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I’ve complained about this bike lane on Cherry before. The white line and the bike lane sign (You can see it just over the Road Work Ahead sign.) indicate that this is indeed supposed to be considered a bike lane. The clearly marked handicapped parking sign, and the scads of unticketed parking ahead, indicate that this lane is also a legal parking lane. It’s both. So what does law enforcement do with the traffic code that states obstructing traffic is prohibited? I suspect this is one of those situations in which they don’t think about it at all. It’s an infrastructure problem, not an enforcement problem. In other words, this is a bike lane, but I don’t think you’d get anywhere if you called to say that a particularly wide vehicle was impeding your movement here.

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The bike lane drops out at the bridge on Laporte.

This “bike lane” is another example of the now and the not yet. There’s a nice lane right before this, but the old bridge means that the lane ends up in the gutter for a bit. This is a case where the bicyclist needs to behave as if there’s no lane here at all (because there pretty much isn’t) and take the lane. For more on how to behave over a bridge like this, see the post on Skinny Bridge Tactics.

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Much of Laporte is missing sidewalks, turning bike lanes into pedestrian zones.

I find bike lanes like the one shown here also quite problematic. Not only do construction workers feel comfortable putting signs in them, but you’ll note that there’s no sidewalk along this side of the road. So pedestrians (of which there are many throughout the day as this is a main route between a high school and a 7-Eleven) walk on the side (in affect making it a “side walk”) and bicyclists are left dodging peds, signs, the occasional parked car, and sometimes trash cans that are left a little further into the street than they should be. Technically this is a bike lane. Sometimes it even operates fairly well as one. But other times bicyclists have the feeling that they’re pedaling through an obstacle course.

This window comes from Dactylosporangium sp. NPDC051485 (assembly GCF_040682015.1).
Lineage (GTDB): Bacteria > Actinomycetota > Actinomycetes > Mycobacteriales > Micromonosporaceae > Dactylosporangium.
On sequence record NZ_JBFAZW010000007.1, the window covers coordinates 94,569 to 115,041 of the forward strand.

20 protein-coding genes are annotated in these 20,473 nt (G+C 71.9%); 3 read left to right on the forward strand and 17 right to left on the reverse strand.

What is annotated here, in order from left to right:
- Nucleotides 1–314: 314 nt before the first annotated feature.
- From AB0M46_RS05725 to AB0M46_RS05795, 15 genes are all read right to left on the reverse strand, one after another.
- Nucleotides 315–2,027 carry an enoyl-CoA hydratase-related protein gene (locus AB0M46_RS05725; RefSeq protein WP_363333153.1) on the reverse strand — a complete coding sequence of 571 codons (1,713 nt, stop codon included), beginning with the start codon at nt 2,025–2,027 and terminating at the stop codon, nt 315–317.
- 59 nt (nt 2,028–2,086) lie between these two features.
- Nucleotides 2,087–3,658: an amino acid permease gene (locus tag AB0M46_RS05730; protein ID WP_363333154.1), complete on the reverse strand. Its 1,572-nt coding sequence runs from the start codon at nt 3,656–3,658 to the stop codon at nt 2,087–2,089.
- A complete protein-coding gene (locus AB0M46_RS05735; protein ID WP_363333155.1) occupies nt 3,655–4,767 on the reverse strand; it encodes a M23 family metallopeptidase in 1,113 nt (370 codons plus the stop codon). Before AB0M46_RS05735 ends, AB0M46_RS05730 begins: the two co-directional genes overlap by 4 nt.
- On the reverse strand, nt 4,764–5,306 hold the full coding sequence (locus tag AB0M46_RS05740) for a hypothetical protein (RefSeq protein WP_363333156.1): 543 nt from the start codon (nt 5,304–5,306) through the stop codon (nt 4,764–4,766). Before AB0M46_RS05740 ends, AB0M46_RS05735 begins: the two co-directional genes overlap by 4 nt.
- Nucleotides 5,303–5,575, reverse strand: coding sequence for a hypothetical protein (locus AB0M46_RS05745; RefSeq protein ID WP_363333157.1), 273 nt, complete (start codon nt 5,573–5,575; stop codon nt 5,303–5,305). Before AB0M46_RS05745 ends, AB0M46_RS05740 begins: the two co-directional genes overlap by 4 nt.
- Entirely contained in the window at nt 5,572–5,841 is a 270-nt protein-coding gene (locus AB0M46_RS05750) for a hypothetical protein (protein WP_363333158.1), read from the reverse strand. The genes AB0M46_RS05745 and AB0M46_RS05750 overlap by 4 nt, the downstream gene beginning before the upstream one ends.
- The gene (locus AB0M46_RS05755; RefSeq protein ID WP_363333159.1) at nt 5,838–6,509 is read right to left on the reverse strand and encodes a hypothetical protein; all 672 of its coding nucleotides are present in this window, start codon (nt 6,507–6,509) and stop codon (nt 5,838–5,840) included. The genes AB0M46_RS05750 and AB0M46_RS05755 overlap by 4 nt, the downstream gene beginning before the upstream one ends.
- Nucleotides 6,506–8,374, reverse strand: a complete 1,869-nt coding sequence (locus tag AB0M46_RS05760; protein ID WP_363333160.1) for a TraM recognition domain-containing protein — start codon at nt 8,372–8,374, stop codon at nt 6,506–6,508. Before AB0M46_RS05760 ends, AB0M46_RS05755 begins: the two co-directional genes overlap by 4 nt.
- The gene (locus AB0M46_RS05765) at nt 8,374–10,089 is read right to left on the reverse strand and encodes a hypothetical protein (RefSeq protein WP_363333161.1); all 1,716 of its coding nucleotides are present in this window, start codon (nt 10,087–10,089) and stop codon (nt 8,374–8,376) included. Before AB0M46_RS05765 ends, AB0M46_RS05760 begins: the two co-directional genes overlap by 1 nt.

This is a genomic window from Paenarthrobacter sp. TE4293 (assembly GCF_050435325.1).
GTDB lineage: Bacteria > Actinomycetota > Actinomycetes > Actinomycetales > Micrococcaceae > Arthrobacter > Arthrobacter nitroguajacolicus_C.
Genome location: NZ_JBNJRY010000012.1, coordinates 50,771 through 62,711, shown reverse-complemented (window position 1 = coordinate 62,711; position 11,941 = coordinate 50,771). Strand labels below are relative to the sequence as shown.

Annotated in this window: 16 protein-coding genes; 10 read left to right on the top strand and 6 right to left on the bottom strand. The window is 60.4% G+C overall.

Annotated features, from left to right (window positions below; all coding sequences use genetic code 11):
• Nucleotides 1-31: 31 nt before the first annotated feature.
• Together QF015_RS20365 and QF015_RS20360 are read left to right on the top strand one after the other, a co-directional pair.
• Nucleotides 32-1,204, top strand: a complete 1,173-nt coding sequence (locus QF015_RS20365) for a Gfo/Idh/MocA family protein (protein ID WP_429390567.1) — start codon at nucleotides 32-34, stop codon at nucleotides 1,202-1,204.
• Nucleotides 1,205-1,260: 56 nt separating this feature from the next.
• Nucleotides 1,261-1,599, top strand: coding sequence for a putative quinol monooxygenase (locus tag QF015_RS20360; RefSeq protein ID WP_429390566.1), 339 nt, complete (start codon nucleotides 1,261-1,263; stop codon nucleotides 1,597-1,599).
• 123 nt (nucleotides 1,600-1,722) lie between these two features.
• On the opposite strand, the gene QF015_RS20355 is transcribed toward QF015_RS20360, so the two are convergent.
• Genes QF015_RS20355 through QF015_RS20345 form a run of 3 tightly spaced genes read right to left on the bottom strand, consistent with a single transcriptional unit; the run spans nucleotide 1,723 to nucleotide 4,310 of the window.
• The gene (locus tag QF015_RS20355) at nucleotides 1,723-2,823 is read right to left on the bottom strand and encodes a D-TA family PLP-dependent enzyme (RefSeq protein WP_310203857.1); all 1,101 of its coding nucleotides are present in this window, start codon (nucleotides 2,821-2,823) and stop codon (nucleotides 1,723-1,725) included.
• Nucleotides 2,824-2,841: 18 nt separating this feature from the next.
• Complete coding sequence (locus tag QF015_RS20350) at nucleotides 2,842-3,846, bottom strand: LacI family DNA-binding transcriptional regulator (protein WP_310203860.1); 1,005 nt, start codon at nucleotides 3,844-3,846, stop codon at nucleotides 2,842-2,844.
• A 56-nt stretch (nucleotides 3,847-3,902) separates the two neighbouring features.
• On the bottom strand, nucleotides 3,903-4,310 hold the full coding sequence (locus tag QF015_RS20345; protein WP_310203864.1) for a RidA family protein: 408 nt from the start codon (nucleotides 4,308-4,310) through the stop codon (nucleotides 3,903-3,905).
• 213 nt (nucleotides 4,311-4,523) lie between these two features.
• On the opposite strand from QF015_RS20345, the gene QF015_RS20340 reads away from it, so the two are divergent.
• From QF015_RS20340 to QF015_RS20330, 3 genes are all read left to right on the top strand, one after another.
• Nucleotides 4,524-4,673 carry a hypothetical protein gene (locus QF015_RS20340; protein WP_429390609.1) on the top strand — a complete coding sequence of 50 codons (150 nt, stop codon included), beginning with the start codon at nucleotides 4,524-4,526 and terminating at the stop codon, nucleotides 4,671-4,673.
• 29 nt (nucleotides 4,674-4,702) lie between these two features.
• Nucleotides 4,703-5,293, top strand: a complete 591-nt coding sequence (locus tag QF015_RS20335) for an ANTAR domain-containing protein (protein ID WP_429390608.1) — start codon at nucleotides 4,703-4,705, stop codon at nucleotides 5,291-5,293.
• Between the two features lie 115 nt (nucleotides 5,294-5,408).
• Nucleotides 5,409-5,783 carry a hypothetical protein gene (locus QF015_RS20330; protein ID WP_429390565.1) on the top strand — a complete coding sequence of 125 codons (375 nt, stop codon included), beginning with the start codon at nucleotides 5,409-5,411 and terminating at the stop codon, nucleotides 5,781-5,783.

So in all these examples, I still haven’t definitively stated what constitutes a bike lane. That’s because, if we get right down to it, that’s a legal question. And when I look at the Fort Collins traffic code, as well as the Colorado Revised Statutes, I can’t for the life of me find anything that defines what a bike lane is. According to the law, a bike lane is a “lane” and a bicycle is a “vehicle.” So all laws that are written for cars that have to do with lanes and vehicles apply likewise to bicycles and bicycle lanes.

Lane. The portion of a roadway for the movement of a single line of vehicles.

And because we’re living in the now and the not yet, sometimes it’s abundantly clear where the bike lane is and sometimes it’s kind of left to the imagination. So in a sense, there’s a bit of a wild west, anything goes quality to bike lanes for now. It’s legal to have a bike lane drop out of existence and then reappear a few yards farther down the road. It shouldn’t be, but it is. It’s legal to consider everything to the right of a white line both parking and bike lane.

Change is happening. And in Fort Collins, there’s a pretty decent track record of removing the confusing when possible and replacing it with bicycle lanes that are appropriate and adequately signed. But as the top photo shows, even when the lanes are clearly marked, we still have a long way to go with both enforcement and education.